Rising Interest Rates and Selling Your Mortgage Note

Selling Mortgage Notes or Promissory Notes

Do Rising Interest Rates Make Selling Your Note a Better Way to Secure Cash for Personal Needs?

During the financial crisis of 2008, the Federal Reserve lowered the federal funds rate. This meant the prime rate – the interest rate on which banks base their lending rates for consumers – was lowered as well. They did this to encourage banks to lend money and spark economic growth.

As the economy improved between 2008 and 2015, the Federal Reserve has gradually increased the federal funds rate. In fact, they have raised it six times since 2015. There are at least two more planned for 2018.

How Will Rising Interest Rates Affect the Economy?

The fact that the Federal Reserve plans on raising rates has implications for all sorts of aspects of the economy. In short, it means it will be more expensive to borrow money and more beneficial to save. Some of the most common effects of rising interest rates are:

  • Credit cards and other short-term loans will see higher rates because short term borrowing is seen as riskier. This means a higher chance that borrowers might default.
  • Auto loans and other longer term borrowing may rise modestly.
  • Mortgage rates are not affected as much by rising interest rates. However, if inflation rises it will drive mortgage rates higher and fewer people may be able to afford to purchase homes.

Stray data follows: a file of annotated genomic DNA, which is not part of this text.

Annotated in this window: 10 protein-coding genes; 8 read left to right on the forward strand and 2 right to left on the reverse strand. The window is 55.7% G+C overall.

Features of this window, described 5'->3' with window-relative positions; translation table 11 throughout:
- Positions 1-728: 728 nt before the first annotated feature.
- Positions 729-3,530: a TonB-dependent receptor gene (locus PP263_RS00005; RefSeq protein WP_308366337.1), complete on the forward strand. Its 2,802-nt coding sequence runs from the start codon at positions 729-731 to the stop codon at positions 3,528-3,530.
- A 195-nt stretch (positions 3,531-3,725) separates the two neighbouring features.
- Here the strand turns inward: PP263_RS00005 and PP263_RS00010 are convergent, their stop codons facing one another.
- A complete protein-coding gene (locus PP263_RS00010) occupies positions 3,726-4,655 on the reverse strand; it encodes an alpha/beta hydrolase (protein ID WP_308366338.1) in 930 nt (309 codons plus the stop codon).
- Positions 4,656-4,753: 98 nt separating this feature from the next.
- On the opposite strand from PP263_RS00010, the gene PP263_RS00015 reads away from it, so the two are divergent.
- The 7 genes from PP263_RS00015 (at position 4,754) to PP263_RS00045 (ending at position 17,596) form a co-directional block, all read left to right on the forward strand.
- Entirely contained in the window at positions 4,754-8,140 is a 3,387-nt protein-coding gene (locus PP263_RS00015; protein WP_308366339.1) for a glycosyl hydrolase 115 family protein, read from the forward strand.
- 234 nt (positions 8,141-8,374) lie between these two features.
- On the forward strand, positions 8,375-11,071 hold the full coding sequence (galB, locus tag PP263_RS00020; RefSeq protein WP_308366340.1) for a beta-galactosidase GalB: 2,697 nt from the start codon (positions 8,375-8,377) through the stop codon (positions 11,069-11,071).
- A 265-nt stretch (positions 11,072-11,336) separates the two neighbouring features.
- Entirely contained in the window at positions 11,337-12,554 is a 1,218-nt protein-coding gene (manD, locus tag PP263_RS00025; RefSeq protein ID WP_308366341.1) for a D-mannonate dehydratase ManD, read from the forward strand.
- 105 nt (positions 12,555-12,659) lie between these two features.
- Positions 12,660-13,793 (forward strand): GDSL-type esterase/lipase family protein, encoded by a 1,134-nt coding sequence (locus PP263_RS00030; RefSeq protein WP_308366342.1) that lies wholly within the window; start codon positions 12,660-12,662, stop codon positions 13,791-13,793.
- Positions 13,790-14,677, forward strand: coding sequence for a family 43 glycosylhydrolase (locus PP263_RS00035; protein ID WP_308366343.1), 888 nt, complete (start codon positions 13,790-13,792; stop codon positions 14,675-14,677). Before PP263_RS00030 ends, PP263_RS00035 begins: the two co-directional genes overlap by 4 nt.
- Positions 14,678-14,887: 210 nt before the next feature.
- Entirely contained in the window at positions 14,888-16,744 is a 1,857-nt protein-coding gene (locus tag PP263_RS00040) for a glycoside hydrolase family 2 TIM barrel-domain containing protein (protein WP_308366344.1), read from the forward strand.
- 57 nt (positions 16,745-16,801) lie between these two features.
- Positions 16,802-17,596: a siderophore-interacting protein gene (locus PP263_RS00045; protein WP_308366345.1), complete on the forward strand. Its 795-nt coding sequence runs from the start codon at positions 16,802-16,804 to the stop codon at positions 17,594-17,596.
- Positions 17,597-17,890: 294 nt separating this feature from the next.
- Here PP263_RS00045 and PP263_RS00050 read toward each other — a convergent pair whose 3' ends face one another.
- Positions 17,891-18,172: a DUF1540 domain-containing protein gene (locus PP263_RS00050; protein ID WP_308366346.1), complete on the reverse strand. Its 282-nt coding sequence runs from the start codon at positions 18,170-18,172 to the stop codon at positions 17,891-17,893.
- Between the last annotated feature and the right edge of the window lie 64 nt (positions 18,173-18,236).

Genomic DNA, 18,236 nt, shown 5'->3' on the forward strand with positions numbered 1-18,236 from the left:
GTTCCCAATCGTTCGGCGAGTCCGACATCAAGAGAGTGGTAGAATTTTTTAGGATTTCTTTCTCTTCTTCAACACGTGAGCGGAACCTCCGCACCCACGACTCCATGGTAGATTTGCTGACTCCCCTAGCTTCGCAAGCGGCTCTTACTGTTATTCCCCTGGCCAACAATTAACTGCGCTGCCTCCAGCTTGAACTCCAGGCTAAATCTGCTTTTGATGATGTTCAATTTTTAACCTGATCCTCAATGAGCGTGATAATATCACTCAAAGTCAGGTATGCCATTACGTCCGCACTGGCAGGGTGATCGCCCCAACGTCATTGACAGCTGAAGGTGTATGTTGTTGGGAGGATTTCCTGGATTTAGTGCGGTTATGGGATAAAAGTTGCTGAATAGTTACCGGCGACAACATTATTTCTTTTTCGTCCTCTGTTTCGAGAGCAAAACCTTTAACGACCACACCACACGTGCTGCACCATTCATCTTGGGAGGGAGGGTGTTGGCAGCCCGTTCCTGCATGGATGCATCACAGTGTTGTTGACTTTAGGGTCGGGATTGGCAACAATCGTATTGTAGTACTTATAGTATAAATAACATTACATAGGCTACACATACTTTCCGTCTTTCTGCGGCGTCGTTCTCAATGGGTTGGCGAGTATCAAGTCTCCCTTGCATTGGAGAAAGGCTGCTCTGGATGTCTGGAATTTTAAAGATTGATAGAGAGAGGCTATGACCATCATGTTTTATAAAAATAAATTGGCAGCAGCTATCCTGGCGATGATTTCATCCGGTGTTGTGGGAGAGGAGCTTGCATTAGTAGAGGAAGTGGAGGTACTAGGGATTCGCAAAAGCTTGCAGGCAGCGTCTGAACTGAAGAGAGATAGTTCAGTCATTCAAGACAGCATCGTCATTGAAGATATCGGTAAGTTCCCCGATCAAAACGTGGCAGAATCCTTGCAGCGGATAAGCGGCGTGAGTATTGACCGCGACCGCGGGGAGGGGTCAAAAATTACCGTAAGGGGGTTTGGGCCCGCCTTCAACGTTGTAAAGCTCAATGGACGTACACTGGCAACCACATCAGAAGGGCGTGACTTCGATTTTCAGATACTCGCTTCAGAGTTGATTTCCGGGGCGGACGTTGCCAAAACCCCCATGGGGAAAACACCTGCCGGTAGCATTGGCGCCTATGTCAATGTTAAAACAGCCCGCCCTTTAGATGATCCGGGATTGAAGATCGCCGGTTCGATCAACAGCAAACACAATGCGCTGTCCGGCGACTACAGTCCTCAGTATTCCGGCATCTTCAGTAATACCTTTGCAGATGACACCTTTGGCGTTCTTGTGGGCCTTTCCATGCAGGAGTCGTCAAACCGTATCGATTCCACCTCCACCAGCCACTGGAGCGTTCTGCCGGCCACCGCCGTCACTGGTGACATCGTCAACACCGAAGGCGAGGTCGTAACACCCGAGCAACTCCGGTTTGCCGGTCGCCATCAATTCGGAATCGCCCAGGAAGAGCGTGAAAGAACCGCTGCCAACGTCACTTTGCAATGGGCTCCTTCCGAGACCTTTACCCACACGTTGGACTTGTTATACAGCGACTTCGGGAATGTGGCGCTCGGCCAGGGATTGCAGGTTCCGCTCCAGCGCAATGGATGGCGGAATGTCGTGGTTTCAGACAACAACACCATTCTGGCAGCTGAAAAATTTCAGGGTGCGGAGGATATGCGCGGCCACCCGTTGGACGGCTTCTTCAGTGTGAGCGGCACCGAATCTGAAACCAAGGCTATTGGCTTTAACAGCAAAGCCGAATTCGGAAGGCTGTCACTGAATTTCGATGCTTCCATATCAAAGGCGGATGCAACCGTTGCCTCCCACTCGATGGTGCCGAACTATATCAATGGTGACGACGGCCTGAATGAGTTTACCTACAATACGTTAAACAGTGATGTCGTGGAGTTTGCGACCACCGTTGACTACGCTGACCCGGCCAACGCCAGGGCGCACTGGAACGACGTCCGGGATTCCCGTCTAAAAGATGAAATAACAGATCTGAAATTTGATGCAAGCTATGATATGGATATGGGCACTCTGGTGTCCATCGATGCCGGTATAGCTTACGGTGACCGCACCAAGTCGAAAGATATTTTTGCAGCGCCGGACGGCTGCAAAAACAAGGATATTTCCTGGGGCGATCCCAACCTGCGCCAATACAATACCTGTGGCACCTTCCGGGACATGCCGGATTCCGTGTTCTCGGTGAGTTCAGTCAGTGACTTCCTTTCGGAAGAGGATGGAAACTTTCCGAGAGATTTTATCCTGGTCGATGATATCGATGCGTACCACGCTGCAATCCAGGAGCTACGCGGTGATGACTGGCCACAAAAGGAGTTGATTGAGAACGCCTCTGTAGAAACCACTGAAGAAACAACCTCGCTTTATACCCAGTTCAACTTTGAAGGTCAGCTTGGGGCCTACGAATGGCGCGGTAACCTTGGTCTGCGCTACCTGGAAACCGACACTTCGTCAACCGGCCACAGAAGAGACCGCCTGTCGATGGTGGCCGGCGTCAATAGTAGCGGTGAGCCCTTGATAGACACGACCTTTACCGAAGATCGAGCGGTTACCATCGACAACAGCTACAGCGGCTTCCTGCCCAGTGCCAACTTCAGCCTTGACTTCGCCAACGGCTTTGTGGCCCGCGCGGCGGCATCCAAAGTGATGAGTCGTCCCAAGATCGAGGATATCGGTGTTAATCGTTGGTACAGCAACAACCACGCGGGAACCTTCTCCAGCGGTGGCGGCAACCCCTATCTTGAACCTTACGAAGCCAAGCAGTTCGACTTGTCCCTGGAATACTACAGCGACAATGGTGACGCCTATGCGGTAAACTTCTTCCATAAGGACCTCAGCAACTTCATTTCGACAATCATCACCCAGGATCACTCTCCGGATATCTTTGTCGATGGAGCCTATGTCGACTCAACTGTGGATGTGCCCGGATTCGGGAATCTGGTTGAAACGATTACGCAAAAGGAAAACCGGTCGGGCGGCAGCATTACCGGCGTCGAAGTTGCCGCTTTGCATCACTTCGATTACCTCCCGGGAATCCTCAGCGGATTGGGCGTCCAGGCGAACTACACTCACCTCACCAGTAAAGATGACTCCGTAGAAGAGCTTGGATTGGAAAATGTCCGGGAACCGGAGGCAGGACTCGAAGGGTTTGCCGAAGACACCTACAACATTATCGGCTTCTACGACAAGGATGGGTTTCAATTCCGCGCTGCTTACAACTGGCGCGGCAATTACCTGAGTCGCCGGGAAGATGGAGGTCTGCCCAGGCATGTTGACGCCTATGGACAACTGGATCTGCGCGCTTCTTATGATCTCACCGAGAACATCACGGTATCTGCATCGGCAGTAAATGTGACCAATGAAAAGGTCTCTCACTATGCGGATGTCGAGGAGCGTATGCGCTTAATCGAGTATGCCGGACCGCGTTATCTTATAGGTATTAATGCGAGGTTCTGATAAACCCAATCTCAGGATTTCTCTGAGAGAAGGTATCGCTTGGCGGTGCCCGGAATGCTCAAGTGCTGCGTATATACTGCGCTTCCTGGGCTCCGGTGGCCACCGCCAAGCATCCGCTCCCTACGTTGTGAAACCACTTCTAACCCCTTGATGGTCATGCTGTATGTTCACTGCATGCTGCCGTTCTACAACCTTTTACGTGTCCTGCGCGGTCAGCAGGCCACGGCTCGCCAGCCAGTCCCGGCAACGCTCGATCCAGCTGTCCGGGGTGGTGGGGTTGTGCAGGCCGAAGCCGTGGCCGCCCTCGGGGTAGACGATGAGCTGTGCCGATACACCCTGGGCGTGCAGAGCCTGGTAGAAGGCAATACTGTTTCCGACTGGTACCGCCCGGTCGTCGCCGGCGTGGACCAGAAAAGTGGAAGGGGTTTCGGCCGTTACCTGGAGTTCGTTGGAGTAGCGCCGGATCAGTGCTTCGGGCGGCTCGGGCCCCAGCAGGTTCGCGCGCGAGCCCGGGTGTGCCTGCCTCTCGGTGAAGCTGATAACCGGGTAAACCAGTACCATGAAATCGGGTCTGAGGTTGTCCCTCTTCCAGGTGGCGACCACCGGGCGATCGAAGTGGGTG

• Savings rates typically increase, because people will earn a higher amount of interest on their savings balances.
  • Consumer spending drops because people are saving more, and don’t want to spend as much paying back purchases made on higher rate credit cards.
Rising Interest Rates and Mortgage Notes

What Do Rising Interest Rates Mean for People Who Own Mortgage Notes?

If you are someone who’s provided seller-backed financing on a home that you owned, you probably entered into that agreement sometime in the last few years.

And if your buyer was someone who decided on seller-backed financing because their credit didn’t meet the stricter lending standards in place since the housing market crash, you probably settled on an interest rate that was somewhat higher than the banks were offering. Which allowed you to make a decent return on your investment each month.

Over the last few years, interest rates on mortgages for buyers with excellent credit range from about three and a half percent to four and a half percent. Meaning you might be earning six or seven percent or more in interest on your seller-backed mortgage.

But now, with interest rates rising, you might wonder what that means for you? And how it might affect a potential decision to release yourself from the seller-backed mortgage note you’ve been carrying?

There are two reasons a seller might want to move away from the seller-backed mortgage investment. They include an unexpected need for a lump sum of money. Or a desire to invest in a more liquid investment or one that provides a better rate of return. We’ll discuss both reasons below in the context of the potential impact of rising interest rates.

What if You Need Cash?

A steady monthly income earned from the interest on a seller-backed mortgage loan is great! Unless you find yourself in need of a large sum of cash and you have no other savings to pull it from.

It’s possible that you could secure a personal loan, but there are downsides to this:

  • You’re at the mercy of a bank in regard to how much money you can borrow